Representation is the key here... although far out to sea at present.

 

Superb Post AR. :up:

 

P5 :)

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Couldn't have said it better my self, and if you are under the misconstrued notion that the Operator is going to back up the pilot if there is any difficulties whatsoever then forget about that completely. Money comes first professionalism second.. Do you have any legal way of fighting for your rights to act in accordance with professional standards... NO! Unless you are rich and can afford to litigate. Complaining will make for quick deposit on to the non existent black list.

 

 

In response to Dr. Dukes question about who is the best to work for... Definately NOT Ontario or they will hang you out to dry faster than any of the other Forestry departments...

 

It comes down to civil servants who possess a 'god like' mentality and for the most part cannot be fired or centured for any reason.. After all, writing somebody up for anything is written into the guidelines of how to get promoted... kinda like the Italian fascist movement in the late 40's and 50's report your neighbours and if ya cant find anything then make it up.. I won't get started on the Nepotism and other viral strains of no existent slime that saturated the various departments.

 

Representation is the key here... although far out to sea at present.

 

Superb Post AR. :up:

 

P5 :)

 

Didn't the Italian fascist movement end in 1943 when Mussolini was executed? And I think you better lay off the rum far out to sea because your post doesn't make sense. Just saying.

 

HH

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I have always said what every forest fire department in Canada needs is a EXPERIANCED HELICOPTER PILOT on staff that is there to do nothing but look after all HELICOPTER related issues. Not people that have "LOTS OF TIME IN THE PASSENGER SEAT" or believe they know everything helicopter related. Get someone on staff that has been there and actually knows what goes on from the other side of the windscreen...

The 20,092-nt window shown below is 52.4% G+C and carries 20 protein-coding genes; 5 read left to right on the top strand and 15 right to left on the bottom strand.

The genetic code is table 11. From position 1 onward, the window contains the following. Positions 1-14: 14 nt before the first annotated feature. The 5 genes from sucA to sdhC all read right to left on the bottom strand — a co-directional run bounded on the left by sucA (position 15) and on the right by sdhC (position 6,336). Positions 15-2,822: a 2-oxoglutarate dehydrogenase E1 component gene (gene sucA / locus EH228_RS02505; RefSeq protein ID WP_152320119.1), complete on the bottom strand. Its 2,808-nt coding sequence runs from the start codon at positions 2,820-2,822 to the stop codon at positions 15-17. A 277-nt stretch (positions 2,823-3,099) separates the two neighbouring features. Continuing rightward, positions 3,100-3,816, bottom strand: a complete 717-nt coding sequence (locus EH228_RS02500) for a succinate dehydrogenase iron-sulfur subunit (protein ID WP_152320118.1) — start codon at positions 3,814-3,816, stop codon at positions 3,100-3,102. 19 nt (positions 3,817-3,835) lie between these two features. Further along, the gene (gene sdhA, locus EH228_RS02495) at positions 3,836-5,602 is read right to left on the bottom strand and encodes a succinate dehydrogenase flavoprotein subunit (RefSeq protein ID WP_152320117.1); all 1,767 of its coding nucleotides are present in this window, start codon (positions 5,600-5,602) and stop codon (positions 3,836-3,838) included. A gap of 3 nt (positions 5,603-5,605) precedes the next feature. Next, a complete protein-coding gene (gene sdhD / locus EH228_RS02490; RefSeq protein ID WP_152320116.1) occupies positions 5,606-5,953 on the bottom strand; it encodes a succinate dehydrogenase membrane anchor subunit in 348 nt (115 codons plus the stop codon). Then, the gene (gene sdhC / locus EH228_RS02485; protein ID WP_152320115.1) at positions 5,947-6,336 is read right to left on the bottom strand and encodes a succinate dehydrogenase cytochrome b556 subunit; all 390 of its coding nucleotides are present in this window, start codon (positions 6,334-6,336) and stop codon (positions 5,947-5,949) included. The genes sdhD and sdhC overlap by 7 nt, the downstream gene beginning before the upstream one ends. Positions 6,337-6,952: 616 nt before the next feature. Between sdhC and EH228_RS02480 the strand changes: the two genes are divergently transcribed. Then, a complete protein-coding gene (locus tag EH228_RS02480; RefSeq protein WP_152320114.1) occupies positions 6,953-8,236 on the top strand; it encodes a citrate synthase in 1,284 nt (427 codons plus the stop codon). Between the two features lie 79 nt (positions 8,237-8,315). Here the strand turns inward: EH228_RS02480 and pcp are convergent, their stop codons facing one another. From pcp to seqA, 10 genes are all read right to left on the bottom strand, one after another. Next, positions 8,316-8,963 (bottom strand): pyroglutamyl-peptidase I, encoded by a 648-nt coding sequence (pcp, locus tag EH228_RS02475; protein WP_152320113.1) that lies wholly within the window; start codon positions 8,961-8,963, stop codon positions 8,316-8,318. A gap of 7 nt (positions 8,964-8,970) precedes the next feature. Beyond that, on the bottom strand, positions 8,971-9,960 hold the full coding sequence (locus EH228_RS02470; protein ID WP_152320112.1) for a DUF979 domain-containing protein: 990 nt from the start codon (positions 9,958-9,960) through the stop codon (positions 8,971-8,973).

My guess is you would see a dramatic differance in how the heli side of a fire was handled.

 

FYI - There are at least two fire agencies with helicopter pilots on staff and three more who use contract helicopter pilots as safety/operational consultants on a regular basis.

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Didn't the Italian fascist movement end in 1943 when Mussolini was executed? And I think you better lay off the rum far out to sea because your post doesn't make sense. Just saying.

 

HH

 

The remnents of the facist ways carried on even after the war... The reality is that working for forestry is a balancing act dealing with civil servants,safety and the inherent danger that the job brings. Now if balancing the Safety and the inherent danger was not enough , you must then walk around on eggshells all day hoping that some ladder climber doesn't have it in for you for any number of reasons.. No kidding I know a guy that worked for forestry in Ontario for 4 years and was diagnosed with PTSD.( Post Traumatic Stress disorder) The odd thing is that he had no diffiuclties until he started working for Forestry... In addition I don't have enough fingers and toes to count the number of pilots that simply just won't work for forestry for one reason or another....

 

Just the facts!

 

P5

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Forestry across Canada is a difficult customer; Ontario adds another layer of "tough" since your customer is represented by a dues-paying SRO or forestry tech who may like to "look out" for the interests of the brothers and sisters flying the MNR machines.